“Such baronies go back to Norman times, and they can be inherited by a female in the absence of male heirs. A barony by writ can be submerged in higher tides, then liberated when there is a female heir but no male one. The rest of Papa’s titles and the entailed property went to Cousin Roger when he became Earl of Spenston, but Fairbourne stayed with me.”
Warming to her topic, she continued, “Papa’s lawyer told me that the de Ros barony, which is thought to be the oldest peerage in England, has gone through eight or nine family names. It’s dreadfully complicated. If I had sisters, we would be coheirs to the title, and none of us would be called Lady Fairbourne. The title would be in abeyance, and it would stay that way until all of the claims were concentrated in one person again—for example, if one sister had a child, and the other sisters didn’t. Some baronies by writ have been in abeyance for centuries.”
Seeing Adam’s bemused expression, she said kindly, “It’s all right if you don’t understand. It took the lawyer ages to explain to me.”
“I can understand why,” Adam said dryly. “So, which are you, Lady Antonia or Lady Fairbourne?”
“That’s where the fun comes in.” Antonia smiled wickedly. “In one sense, as the daughter of an earl my rank is higher rank than a mere baron. But Lady Antonia is a courtesy title, while the barony makes me a peer in my own right—one of handful of women in England of whom that can be said. My old friends and servants usually call me Lady Antonia, but Lady Fairbourne is more correct. Burton hasn’t been with me long and is most dreadfully proper, so he always calls me Lady Fairbourne.”
“Which do you prefer, your ladyship?”
“Don’t you dare call me your ladyship, Adam! Or I’ll— I’ll ...” She halted, unable to think of a suitable punishment.
Adam rose and offered his arm. “Or you’ll what?” he teased.
“I’ll think of something,” she said darkly.
“Something wet and slithery, if memory serves me correctly.”
Antonia squeezed her cousin’s arm, then glanced over to the window seat. “Judith, you will join us?”
“Are you sure you want me to be playing gooseberry?” her companion asked. “You must have a thousand things to say to one another.”
Adam looked Judith up and down very carefully. “Not green, not furry. You don’t look in the least like a gooseberry to me.” He offered his other arm. “Do join us, unless you think our reminiscences will be too tedious.”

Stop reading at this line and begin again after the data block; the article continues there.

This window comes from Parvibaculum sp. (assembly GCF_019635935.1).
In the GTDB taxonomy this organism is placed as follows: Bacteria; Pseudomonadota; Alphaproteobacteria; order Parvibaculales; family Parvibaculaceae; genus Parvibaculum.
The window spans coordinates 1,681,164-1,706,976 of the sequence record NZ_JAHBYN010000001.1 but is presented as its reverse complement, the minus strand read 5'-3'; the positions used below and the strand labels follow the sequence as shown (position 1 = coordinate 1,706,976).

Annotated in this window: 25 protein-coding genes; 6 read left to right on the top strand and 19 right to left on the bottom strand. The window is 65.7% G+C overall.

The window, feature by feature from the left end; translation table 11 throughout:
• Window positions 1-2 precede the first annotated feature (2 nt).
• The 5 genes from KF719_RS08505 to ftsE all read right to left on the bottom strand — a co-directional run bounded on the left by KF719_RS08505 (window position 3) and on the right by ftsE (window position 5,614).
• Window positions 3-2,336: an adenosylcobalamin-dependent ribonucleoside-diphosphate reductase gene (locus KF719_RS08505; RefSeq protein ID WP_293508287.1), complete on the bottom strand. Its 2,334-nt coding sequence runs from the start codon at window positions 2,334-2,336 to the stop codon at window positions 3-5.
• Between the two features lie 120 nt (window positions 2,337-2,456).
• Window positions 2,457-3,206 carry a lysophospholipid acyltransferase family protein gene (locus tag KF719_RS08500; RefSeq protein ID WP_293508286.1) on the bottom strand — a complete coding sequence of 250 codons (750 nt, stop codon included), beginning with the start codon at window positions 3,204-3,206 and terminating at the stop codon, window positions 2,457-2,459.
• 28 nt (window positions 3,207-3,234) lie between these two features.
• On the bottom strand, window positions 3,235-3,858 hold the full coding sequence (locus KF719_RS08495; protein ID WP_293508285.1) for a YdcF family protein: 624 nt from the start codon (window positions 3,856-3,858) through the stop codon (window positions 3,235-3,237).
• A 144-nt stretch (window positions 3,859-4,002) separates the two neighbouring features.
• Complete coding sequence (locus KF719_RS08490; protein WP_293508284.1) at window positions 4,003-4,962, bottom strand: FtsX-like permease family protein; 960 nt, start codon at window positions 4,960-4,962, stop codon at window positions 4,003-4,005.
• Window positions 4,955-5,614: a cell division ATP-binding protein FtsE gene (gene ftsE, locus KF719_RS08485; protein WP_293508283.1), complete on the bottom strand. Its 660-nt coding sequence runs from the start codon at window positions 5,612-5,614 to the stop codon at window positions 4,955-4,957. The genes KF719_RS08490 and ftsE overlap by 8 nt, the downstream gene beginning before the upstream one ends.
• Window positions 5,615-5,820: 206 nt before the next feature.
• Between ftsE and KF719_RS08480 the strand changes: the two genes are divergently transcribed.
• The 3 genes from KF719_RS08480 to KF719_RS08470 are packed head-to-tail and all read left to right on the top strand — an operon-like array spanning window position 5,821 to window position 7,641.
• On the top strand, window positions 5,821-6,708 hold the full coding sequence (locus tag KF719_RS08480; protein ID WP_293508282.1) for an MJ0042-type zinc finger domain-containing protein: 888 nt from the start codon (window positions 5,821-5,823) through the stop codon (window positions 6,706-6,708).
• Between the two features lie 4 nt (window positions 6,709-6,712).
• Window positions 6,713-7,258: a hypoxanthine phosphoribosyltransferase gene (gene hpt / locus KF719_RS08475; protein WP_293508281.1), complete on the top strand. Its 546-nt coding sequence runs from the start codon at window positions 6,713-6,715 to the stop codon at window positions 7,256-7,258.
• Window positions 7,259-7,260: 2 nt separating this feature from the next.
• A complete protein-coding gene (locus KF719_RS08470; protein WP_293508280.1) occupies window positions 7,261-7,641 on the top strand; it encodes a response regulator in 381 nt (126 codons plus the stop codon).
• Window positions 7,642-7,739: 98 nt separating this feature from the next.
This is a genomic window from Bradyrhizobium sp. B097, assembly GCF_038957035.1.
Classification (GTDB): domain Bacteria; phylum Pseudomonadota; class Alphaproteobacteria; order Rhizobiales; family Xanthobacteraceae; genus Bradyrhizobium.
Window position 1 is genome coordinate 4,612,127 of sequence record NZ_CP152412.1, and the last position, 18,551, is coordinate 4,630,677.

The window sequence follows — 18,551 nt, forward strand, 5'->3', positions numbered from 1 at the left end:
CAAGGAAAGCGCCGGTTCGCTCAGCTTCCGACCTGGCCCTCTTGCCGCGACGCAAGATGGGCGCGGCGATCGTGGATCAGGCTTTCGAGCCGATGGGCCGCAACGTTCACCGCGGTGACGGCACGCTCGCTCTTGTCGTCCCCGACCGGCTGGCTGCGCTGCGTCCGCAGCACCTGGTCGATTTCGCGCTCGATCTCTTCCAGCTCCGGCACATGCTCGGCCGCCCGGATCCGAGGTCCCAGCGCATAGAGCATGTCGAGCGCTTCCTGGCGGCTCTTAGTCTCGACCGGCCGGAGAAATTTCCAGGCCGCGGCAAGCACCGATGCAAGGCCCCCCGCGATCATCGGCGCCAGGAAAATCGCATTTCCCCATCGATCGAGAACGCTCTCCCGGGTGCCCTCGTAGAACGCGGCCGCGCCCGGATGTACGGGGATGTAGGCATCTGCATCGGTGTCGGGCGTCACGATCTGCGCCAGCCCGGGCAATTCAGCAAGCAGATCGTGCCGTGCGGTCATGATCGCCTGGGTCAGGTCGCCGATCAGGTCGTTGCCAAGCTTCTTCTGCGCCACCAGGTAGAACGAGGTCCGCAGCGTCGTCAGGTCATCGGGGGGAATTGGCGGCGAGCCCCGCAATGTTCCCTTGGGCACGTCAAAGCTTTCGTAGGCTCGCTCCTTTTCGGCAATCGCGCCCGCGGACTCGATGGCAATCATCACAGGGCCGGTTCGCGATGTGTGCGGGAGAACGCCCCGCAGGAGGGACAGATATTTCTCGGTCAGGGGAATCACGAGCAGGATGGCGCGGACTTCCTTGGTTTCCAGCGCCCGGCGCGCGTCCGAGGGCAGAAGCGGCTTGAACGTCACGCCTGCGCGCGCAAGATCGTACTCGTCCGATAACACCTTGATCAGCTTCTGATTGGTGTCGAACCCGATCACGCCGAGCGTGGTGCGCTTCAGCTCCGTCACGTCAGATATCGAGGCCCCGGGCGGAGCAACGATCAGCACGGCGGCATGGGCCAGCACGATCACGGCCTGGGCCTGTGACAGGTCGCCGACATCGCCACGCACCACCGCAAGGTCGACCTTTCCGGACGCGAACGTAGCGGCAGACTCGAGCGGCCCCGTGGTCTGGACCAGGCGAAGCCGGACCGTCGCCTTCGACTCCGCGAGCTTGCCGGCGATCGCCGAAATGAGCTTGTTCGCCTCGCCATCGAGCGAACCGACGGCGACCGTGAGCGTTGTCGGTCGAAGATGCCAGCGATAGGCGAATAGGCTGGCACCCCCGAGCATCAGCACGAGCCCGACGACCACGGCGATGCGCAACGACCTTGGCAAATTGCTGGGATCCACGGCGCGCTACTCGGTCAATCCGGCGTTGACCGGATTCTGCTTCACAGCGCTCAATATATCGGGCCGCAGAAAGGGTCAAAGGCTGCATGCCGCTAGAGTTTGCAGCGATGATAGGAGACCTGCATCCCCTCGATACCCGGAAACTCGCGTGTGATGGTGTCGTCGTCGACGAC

Judith laughed as she rose and took his arm. During the leisurely meal that followed, she appreciated Adam Yorke’s efforts to include her in the mealtime conversation. He might adore his cousin, but when he looked at Judith, she felt that he truly saw her and listened seriously to what she said.
He really was a most attractive man, far more interesting than any of the London gentlemen who had been pursuing Antonia. Even to an observer as partisan as Judith Winslow, it seemed as if Mr. Yorke was good enough for the Baroness Fairbourne.
A bowl of fruit from the Thornleigh forcing houses was being served when Antonia asked, “By the way, where is your luggage, Adam? Shall I send someone to pick it up at the port?”
He shook his head. “I’m staying at the Clarendon.”
Antonia stared at him. “How ridiculous! Of course you’re staying here.”
“Tony, even with the ferocious chaperonage of Mrs. Winslow, that would be inappropriate.”
“But you’re family!” She bit her lip, remembering that he now had a life she was not a part of. Adam might consider it rather slow to be staying with his cousin. “I’m sorry, I know I shouldn’t press you. It’s just that I had assumed you would stay with me.”
“I would like to,” he admitted, “but we are not children anymore, and we are not that nearly related. Besides, there are any number of reasons why too-close association with me would do your reputation no good.”
Antonia fixed him with a steely glance. “Don’t be ridiculous,” she said. “You make too much of something that is of no importance.”
“I only wish that were true,” Adam murmured.
Judith watched as the two cousins’ gazes caught and held, feeling the tension between them, as if an old argument were being revived. She wondered what they were talking about, but again, it was none other business.
“No one would deny that London delights in gossip,” Judith interposed, “but we will be removing to Thornleigh very shortly, and even the highest stickler would not look askance at Mr. Yorke visiting us there.”
“What a wonderful idea,” Antonia said, sunny again. “I was going to stay in London as long as you were here, Adam, but going to Thornleigh would be better if you could come with us. Surely you can take some time off before returning to work again.”
Adam hesitated. “I would like to, but a friend of mine, Lord Launceston, returned to England on the same ship. You may recall my mentioning him in letters. Simon is visiting his mother in Kent now, but in a fortnight or so we had tentative plans to take a holiday together, perhaps to the Lake District.”
“I remember you mentioning his name. Unless Lord Launceston is the sort of gentleman you wouldn’t introduce to a respectable female relation, stop awhile with us. Derbyshire is on your way,” Antonia suggested.
“Oh, Simon is most presentable, even though he has been out of the country for years. If you’re sure you don’t mind being landed with a stranger, I’ll invite him to Thornleigh.”
Much, much later, Antonia would look back at this moment in amazement that something begun so casually would have such unforeseen, long-reaching consequences.